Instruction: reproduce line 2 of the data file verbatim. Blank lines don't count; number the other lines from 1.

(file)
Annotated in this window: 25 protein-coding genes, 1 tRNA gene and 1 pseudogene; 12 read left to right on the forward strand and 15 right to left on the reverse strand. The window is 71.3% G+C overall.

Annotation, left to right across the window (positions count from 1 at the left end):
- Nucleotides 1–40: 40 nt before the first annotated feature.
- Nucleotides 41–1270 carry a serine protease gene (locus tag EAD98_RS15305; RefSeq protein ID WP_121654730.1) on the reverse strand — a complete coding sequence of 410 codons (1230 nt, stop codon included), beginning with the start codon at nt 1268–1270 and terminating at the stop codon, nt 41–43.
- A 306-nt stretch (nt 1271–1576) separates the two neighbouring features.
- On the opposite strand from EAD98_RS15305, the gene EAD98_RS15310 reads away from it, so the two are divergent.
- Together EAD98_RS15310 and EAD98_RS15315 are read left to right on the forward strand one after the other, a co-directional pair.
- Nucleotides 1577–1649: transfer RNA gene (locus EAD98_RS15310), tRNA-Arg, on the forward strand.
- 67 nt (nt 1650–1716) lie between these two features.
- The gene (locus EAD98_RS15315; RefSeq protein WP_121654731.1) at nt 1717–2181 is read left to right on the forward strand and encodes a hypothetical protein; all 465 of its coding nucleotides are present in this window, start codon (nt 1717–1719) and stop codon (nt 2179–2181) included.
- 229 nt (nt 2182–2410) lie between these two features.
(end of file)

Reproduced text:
Annotation, left to right across the window (positions count from 1 at the left end):